“Never trust a big butt and a smile.” – Urban philosophers Bell Biv Devoe
I’ve been excited to play Third Eye Crime since it was first announced. The developers at Moonshot Games are all industry veterans who cut their teeth at Bungie working on the Halo franchise. With a team this experienced, I knew I had to give this game a try. What pushed me over the edge was the fact that I’m a sucker for a good noir detective story, and this game scratched an itch that L.A. Noire had only come close to doing.
Third Eye Crime follows the story of Rothko, a criminal moonlighting as a private detective, who can use his telepathy to predict where enemies will go and confuse them in an attempt to get to the end of a level with as many jewels as you can. Like most other noir stories, a femme fatale ropes you into a increasingly muddied situation that you can’t get out of.
Every location has multiple areas to sneak through followed by a short, Max Payne-esque “cutscene” that is reminiscent of a comic book that you swipe through. The intermission cutscenes are filled with shades of black and red with gorgeous splashes of white and green. Though you can tell that the intermissions are made up of multiple screens, the way they are set up makes it look like one giant, moving panoramic picture.
Rothko’s bag of tricks include a speed boost, a time-delayed noise maker, and a controllable duplicate among others. These powers must be activated by picking up one-time use token that may or may not be spread about the level. Traversing the maze-like environments is as easy as tracing your finger along the screen; this leaves a whitish trail that Rothko follows. As you plan out and sneak through levels, you have to make decisions as to how many jewels to go after before making a dash for the exit. You could go after all, some, or none of them but what self-respecting crook doesn’t take everything that isn’t nailed down? Each level is easy to play through in under :45 seconds, so being caught or dying doesn’t really hold up the flow of the game. You even get the option of skipping levels that you fail repeatedly and coming back to them at a later time.
Activating your abilities, adjusting the zoom of the camera, restarting the level are all activated by simply button presses on the screen. Each level has three achievements that you can try to earn and you’ll find yourself playing through levels multiple times to try to get all three. Working against you are a myriad of enemy types that get harder to outsmart as the game goes on. At first, you find yourself easily outfoxing simple thugs, but as you get further in the game, you find yourself sweating encounters with Tommy gun wielders, cameras, lieutenants who are smarter and faster than regular thugs, snipers, and more.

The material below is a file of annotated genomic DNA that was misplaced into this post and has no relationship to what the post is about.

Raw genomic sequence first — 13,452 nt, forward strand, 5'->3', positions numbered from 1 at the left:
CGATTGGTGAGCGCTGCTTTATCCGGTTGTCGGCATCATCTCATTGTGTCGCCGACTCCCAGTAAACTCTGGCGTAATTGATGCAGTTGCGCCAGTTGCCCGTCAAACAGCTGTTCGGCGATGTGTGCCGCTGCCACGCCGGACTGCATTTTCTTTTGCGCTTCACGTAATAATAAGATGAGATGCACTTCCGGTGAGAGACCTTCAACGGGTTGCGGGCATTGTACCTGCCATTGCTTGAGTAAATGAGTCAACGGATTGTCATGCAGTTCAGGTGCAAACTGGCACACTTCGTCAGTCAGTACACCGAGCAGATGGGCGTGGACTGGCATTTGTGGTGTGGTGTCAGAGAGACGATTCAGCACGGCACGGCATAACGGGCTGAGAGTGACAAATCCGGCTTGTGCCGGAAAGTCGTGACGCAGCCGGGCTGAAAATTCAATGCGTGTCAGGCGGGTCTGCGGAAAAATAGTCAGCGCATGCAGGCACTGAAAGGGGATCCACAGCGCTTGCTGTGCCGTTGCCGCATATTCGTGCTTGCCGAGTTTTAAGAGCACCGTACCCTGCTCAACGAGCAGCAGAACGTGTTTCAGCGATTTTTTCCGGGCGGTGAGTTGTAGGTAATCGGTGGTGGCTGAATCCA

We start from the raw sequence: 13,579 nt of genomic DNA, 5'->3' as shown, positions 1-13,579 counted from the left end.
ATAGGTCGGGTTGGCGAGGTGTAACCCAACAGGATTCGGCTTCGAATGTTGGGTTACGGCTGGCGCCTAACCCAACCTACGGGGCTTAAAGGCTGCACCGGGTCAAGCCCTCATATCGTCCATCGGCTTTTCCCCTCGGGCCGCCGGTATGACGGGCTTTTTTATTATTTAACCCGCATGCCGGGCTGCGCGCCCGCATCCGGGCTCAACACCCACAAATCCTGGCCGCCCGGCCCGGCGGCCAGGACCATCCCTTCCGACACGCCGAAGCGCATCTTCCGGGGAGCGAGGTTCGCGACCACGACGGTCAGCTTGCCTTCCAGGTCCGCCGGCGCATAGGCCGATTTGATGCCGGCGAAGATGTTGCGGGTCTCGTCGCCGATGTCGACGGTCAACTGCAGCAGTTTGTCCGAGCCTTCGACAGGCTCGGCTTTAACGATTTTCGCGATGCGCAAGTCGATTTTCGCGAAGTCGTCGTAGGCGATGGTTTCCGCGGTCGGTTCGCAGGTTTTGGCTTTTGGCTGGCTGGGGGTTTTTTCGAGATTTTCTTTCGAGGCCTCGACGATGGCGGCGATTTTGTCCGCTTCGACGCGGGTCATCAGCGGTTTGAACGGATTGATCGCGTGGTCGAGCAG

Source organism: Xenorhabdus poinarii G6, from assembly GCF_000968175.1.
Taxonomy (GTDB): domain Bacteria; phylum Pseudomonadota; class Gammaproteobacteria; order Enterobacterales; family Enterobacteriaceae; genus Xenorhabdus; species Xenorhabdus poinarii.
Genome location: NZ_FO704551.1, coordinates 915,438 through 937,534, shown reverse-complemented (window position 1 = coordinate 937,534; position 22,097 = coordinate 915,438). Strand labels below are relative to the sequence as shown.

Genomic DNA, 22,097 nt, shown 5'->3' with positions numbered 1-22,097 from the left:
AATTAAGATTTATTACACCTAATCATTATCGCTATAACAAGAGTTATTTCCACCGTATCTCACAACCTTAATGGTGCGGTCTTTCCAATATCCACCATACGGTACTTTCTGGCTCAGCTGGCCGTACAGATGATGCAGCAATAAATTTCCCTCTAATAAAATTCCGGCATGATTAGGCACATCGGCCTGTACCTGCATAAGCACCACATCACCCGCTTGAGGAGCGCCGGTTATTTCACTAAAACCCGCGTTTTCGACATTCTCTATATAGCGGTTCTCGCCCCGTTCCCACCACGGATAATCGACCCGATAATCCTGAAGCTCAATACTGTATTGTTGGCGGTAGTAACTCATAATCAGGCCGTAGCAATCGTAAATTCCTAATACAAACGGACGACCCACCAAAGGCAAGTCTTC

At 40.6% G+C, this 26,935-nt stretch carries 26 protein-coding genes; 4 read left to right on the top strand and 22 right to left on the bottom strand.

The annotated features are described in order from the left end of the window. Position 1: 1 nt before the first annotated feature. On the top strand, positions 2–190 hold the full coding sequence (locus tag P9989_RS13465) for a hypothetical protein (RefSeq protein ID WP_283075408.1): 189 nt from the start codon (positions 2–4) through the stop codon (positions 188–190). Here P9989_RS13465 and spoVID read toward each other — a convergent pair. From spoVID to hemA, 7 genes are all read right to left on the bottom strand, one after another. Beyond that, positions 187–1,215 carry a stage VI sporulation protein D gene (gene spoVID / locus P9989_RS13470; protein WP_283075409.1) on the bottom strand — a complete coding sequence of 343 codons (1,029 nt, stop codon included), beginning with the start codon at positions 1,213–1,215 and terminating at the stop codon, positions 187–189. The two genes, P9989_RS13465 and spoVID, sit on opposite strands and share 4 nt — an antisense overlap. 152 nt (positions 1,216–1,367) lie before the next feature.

The top-down view of the game helps players get a feel for the entire map and plan their moves accordingly. Rothko’s telepathy also shows enemies’ field of vision with a blue cone and where they will look for you with a red streak across the ground. Rothko’s white hat and trenchcoat are very distinct against the darkened hallways you traverse in your quest to take everything of value. Motion detectors are a distinct solid red and crossing them sends out red soundwaves that draw all enemies to its location. The entire game feels like it was pulled together to elicit an internal response in the player from the visuals alone.
Speaking of soundwaves, where the game really shines is with its jazzy soundtrack that you should make a point of listening to. I’ve found myself opening up the game to just listen to the music that plays in the menu for 10-15 minutes at a time. Every step, distraction, and gunshot sounds extremely crisp and clear. I’ve played full console retail games with music that wasn’t as good as in Third Eye Crime. I highly recommend playing this game with headphones on for the full immersive experience.
For as much as Third Eye Crime does right, there are a few missteps along the way. The touch screen controls can be a bit finicky at times. Your duplicate can be independently controlled but you have to select him first, which led to many times where I accidentally walked into a trap instead of having my duplicate draw enemies’ attentions. Pressing any one of the buttons can sometimes be a hassle as well. They were designed to be small to not block any of the action, but this also prevents someone with anything more than the slimmest of fingers from feeling like they are in full control of Rothko 100% of the time.
I think the aspect that will turn most people off is how you have to purchase Acts 2 and 3 separately, and you don’t get a discount for buying the full game all at once. The individual acts should either be cheaper, or the entire game should be. It’s a strange decision from Moonshot Games, and one that I think will hurt them in the long run.
If Moonshot Games were to somehow release this game on PC and consoles, I have no doubt they would be the next indie hit. Great music, (mostly) tight controls, and and an interesting premise all make this game one of my must-plays for this summer. Now if you’ll excuse me there’s a particularly appealing painting surrounded by Tommy guns that I have to go steal.
[+Looks gorgeous] [+Sounds even better] [+Good amount of replay value] [+Hard to put down once you get the hang of it] [-Touch controls can be finicky][-Price]